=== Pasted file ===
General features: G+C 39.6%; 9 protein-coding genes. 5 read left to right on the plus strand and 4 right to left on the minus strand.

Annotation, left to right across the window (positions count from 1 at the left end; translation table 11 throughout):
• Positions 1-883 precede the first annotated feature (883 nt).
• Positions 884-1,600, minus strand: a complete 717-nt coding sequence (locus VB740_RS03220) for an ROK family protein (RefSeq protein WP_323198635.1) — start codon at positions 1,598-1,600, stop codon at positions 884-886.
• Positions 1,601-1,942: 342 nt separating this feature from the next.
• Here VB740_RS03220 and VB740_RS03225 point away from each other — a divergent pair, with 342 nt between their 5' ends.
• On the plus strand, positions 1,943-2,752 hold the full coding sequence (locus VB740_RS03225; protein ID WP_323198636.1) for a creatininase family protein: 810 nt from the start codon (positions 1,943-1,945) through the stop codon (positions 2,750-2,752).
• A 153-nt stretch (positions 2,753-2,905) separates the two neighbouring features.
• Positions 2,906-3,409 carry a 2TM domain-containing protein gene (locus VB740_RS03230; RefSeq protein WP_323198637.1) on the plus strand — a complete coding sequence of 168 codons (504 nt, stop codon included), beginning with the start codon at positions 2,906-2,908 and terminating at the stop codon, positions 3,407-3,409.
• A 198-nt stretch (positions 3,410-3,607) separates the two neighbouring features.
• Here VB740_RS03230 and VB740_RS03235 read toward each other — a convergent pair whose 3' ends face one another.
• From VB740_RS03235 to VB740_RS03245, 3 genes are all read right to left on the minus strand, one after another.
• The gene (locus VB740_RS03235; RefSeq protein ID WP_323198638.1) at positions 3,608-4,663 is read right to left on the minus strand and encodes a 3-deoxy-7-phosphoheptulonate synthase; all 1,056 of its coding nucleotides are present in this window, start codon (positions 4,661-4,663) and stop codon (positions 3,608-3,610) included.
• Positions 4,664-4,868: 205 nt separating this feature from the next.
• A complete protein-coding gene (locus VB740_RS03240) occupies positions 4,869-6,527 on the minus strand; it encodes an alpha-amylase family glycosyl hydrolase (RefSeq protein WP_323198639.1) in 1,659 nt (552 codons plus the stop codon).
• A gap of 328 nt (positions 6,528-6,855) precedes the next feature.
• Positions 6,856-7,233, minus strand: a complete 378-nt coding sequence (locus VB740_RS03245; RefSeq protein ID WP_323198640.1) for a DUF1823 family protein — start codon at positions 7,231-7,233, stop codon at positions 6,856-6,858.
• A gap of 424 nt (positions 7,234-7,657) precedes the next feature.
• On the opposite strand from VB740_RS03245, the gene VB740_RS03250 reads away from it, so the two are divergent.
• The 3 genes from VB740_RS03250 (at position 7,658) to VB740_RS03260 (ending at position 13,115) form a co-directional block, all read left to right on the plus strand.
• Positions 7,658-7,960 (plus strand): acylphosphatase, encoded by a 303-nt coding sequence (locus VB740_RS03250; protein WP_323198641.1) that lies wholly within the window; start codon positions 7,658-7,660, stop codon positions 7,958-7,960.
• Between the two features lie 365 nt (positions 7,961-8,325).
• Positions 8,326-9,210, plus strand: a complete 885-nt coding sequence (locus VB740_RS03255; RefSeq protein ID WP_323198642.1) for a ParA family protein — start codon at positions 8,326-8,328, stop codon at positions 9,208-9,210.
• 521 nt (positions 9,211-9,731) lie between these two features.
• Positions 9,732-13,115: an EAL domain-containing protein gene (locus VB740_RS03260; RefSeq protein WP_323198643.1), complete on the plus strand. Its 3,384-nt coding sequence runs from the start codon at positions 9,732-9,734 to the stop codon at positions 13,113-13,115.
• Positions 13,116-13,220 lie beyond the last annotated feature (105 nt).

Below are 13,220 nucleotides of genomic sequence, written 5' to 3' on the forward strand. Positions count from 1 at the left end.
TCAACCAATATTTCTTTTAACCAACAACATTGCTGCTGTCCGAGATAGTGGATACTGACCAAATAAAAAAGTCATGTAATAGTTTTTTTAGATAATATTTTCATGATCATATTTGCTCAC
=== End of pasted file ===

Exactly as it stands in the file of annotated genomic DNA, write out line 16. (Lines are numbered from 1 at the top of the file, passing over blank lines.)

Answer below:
• A gap of 328 nt (positions 6,528-6,855) precedes the next feature.